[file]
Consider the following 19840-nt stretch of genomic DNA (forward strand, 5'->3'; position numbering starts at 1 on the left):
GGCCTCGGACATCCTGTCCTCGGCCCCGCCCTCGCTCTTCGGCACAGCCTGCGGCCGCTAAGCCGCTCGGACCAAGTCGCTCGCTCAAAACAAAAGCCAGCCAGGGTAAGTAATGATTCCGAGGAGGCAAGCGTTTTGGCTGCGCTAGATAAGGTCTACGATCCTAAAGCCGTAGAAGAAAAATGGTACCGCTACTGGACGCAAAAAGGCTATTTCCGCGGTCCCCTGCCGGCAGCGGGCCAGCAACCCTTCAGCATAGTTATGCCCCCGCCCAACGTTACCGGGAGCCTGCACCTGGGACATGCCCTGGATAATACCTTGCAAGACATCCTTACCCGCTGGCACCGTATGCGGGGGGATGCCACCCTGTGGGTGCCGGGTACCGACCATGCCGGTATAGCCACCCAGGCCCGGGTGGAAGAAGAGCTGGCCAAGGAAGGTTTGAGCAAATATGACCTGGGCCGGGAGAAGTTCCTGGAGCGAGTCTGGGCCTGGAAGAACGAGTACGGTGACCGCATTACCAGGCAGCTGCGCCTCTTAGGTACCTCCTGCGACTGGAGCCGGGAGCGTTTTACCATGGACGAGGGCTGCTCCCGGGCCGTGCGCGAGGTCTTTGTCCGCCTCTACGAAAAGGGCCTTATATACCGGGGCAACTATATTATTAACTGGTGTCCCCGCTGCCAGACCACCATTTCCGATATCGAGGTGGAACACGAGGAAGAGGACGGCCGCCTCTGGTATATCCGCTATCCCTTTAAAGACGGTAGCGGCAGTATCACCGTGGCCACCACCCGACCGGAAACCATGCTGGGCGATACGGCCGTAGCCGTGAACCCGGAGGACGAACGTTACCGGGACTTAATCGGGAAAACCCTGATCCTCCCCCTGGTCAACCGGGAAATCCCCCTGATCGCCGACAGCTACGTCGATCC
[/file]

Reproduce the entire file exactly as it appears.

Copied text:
Consider the following 19840-nt stretch of genomic DNA (forward strand, 5'->3'; position numbering starts at 1 on the left):
GGCCTCGGACATCCTGTCCTCGGCCCCGCCCTCGCTCTTCGGCACAGCCTGCGGCCGCTAAGCCGCTCGGACCAAGTCGCTCGCTCAAAACAAAAGCCAGCCAGGGTAAGTAATGATTCCGAGGAGGCAAGCGTTTTGGCTGCGCTAGATAAGGTCTACGATCCTAAAGCCGTAGAAGAAAAATGGTACCGCTACTGGACGCAAAAAGGCTATTTCCGCGGTCCCCTGCCGGCAGCGGGCCAGCAACCCTTCAGCATAGTTATGCCCCCGCCCAACGTTACCGGGAGCCTGCACCTGGGACATGCCCTGGATAATACCTTGCAAGACATCCTTACCCGCTGGCACCGTATGCGGGGGGATGCCACCCTGTGGGTGCCGGGTACCGACCATGCCGGTATAGCCACCCAGGCCCGGGTGGAAGAAGAGCTGGCCAAGGAAGGTTTGAGCAAATATGACCTGGGCCGGGAGAAGTTCCTGGAGCGAGTCTGGGCCTGGAAGAACGAGTACGGTGACCGCATTACCAGGCAGCTGCGCCTCTTAGGTACCTCCTGCGACTGGAGCCGGGAGCGTTTTACCATGGACGAGGGCTGCTCCCGGGCCGTGCGCGAGGTCTTTGTCCGCCTCTACGAAAAGGGCCTTATATACCGGGGCAACTATATTATTAACTGGTGTCCCCGCTGCCAGACCACCATTTCCGATATCGAGGTGGAACACGAGGAAGAGGACGGCCGCCTCTGGTATATCCGCTATCCCTTTAAAGACGGTAGCGGCAGTATCACCGTGGCCACCACCCGACCGGAAACCATGCTGGGCGATACGGCCGTAGCCGTGAACCCGGAGGACGAACGTTACCGGGACTTAATCGGGAAAACCCTGATCCTCCCCCTGGTCAACCGGGAAATCCCCCTGATCGCCGACAGCTACGTCGATCC